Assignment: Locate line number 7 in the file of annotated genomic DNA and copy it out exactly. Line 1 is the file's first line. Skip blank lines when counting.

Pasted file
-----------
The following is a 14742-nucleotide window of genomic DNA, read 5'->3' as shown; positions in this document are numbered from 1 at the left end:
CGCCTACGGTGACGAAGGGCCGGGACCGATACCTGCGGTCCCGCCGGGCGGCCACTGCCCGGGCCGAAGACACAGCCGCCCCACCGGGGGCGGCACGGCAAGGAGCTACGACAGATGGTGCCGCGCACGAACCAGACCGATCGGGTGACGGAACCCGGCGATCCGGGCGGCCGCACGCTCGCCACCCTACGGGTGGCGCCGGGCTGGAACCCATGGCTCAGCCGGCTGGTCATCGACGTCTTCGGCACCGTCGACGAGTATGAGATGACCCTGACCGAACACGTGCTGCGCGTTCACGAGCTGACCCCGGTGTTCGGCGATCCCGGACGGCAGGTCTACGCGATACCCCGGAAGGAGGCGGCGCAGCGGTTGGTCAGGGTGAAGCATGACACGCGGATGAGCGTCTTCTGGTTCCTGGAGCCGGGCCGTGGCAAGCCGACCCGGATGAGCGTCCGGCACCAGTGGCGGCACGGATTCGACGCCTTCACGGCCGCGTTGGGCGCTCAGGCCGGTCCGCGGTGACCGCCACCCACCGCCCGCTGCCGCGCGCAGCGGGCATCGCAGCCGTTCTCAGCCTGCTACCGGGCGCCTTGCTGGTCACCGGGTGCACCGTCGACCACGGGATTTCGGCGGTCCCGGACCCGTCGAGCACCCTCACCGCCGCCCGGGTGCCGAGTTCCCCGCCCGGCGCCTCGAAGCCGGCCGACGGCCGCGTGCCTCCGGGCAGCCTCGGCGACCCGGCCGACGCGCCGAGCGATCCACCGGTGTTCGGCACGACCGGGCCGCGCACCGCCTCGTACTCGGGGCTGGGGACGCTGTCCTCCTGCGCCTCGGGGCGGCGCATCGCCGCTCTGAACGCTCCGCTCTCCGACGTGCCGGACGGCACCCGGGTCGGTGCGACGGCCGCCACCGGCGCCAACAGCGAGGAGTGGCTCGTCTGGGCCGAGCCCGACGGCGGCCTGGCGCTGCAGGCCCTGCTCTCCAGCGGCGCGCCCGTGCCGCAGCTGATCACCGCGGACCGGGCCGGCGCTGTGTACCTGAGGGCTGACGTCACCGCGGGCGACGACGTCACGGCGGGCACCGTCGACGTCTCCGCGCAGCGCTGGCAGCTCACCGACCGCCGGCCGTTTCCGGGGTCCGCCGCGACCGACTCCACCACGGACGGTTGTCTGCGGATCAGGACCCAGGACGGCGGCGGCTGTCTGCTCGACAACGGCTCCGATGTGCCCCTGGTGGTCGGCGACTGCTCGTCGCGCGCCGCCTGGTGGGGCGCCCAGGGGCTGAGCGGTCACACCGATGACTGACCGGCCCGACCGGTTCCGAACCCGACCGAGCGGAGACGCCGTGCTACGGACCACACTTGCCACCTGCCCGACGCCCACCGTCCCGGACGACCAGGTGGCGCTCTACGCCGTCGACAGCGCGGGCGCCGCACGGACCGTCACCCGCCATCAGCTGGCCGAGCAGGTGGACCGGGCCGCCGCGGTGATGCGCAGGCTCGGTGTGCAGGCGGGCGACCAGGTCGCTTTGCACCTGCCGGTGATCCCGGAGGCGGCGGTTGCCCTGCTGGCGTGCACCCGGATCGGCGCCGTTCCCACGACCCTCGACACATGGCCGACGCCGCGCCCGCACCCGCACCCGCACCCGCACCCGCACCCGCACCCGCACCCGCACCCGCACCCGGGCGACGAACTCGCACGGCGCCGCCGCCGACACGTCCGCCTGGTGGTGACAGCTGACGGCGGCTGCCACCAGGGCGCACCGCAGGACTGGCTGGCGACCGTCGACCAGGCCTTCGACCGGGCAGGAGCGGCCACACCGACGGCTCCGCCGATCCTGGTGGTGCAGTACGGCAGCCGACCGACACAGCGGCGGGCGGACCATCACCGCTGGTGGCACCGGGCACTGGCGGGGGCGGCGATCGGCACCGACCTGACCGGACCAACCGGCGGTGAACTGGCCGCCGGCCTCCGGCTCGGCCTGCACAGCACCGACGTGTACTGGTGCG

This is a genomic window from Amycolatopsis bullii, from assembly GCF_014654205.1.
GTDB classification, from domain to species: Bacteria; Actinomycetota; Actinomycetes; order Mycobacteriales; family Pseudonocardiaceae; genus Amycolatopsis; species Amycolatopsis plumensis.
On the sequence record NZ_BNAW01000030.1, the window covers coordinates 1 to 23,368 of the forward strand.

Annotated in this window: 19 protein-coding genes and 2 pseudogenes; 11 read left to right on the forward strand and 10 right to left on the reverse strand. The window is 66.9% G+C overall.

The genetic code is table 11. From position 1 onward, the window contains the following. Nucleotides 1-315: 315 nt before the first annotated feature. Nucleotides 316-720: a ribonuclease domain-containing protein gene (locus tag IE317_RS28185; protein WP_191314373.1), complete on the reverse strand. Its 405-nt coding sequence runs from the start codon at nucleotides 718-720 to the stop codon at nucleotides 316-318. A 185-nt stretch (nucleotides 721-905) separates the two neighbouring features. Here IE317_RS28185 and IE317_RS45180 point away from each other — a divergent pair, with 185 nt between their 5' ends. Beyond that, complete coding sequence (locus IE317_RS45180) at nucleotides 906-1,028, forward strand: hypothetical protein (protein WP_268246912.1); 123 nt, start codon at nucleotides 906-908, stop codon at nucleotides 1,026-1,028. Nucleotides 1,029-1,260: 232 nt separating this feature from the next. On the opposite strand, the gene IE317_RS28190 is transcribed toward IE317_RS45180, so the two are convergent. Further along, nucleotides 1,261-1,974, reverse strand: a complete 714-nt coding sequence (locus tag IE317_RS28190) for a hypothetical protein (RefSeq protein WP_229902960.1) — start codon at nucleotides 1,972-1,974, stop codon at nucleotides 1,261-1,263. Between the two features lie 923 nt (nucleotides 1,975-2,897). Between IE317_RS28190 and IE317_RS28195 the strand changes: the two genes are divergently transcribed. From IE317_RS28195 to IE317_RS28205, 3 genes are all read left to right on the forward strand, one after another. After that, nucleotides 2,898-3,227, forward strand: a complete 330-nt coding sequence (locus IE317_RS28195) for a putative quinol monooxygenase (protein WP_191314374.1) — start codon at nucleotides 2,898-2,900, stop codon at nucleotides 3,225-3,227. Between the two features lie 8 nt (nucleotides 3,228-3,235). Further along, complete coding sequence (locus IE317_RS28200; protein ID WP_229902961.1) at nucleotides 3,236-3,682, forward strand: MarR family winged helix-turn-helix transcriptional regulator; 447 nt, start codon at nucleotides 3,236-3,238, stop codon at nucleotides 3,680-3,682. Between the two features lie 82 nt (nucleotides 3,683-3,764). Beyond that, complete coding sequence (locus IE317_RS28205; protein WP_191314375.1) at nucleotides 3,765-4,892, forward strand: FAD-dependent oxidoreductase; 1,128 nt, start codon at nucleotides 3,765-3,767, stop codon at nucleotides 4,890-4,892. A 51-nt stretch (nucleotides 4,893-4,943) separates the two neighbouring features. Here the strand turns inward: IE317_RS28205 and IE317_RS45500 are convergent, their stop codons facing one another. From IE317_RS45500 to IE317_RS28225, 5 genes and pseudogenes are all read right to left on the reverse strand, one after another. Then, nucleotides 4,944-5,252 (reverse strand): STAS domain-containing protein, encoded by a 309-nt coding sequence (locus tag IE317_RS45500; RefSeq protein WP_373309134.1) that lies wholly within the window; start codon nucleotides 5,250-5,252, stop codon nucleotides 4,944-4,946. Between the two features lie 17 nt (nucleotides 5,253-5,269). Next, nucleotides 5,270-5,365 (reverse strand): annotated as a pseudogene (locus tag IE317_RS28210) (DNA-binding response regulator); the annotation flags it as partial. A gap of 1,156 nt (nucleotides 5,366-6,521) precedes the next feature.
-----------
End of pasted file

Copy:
The genetic code is table 11. From position 1 onward, the window contains the following. Nucleotides 1-315: 315 nt before the first annotated feature. Nucleotides 316-720: a ribonuclease domain-containing protein gene (locus tag IE317_RS28185; protein WP_191314373.1), complete on the reverse strand. Its 405-nt coding sequence runs from the start codon at nucleotides 718-720 to the stop codon at nucleotides 316-318. A 185-nt stretch (nucleotides 721-905) separates the two neighbouring features. Here IE317_RS28185 and IE317_RS45180 point away from each other — a divergent pair, with 185 nt between their 5' ends. Beyond that, complete coding sequence (locus IE317_RS45180) at nucleotides 906-1,028, forward strand: hypothetical protein (protein WP_268246912.1); 123 nt, start codon at nucleotides 906-908, stop codon at nucleotides 1,026-1,028. Nucleotides 1,029-1,260: 232 nt separating this feature from the next. On the opposite strand, the gene IE317_RS28190 is transcribed toward IE317_RS45180, so the two are convergent. Further along, nucleotides 1,261-1,974, reverse strand: a complete 714-nt coding sequence (locus tag IE317_RS28190) for a hypothetical protein (RefSeq protein WP_229902960.1) — start codon at nucleotides 1,972-1,974, stop codon at nucleotides 1,261-1,263. Between the two features lie 923 nt (nucleotides 1,975-2,897). Between IE317_RS28190 and IE317_RS28195 the strand changes: the two genes are divergently transcribed. From IE317_RS28195 to IE317_RS28205, 3 genes are all read left to right on the forward strand, one after another. After that, nucleotides 2,898-3,227, forward strand: a complete 330-nt coding sequence (locus IE317_RS28195) for a putative quinol monooxygenase (protein WP_191314374.1) — start codon at nucleotides 2,898-2,900, stop codon at nucleotides 3,225-3,227. Between the two features lie 8 nt (nucleotides 3,228-3,235). Further along, complete coding sequence (locus IE317_RS28200; protein ID WP_229902961.1) at nucleotides 3,236-3,682, forward strand: MarR family winged helix-turn-helix transcriptional regulator; 447 nt, start codon at nucleotides 3,236-3,238, stop codon at nucleotides 3,680-3,682. Between the two features lie 82 nt (nucleotides 3,683-3,764). Beyond that, complete coding sequence (locus IE317_RS28205; protein WP_191314375.1) at nucleotides 3,765-4,892, forward strand: FAD-dependent oxidoreductase; 1,128 nt, start codon at nucleotides 3,765-3,767, stop codon at nucleotides 4,890-4,892. A 51-nt stretch (nucleotides 4,893-4,943) separates the two neighbouring features. Here the strand turns inward: IE317_RS28205 and IE317_RS45500 are convergent, their stop codons facing one another. From IE317_RS45500 to IE317_RS28225, 5 genes and pseudogenes are all read right to left on the reverse strand, one after another. Then, nucleotides 4,944-5,252 (reverse strand): STAS domain-containing protein, encoded by a 309-nt coding sequence (locus tag IE317_RS45500; RefSeq protein WP_373309134.1) that lies wholly within the window; start codon nucleotides 5,250-5,252, stop codon nucleotides 4,944-4,946. Between the two features lie 17 nt (nucleotides 5,253-5,269). Next, nucleotides 5,270-5,365 (reverse strand): annotated as a pseudogene (locus tag IE317_RS28210) (DNA-binding response regulator); the annotation flags it as partial. A gap of 1,156 nt (nucleotides 5,366-6,521) precedes the next feature.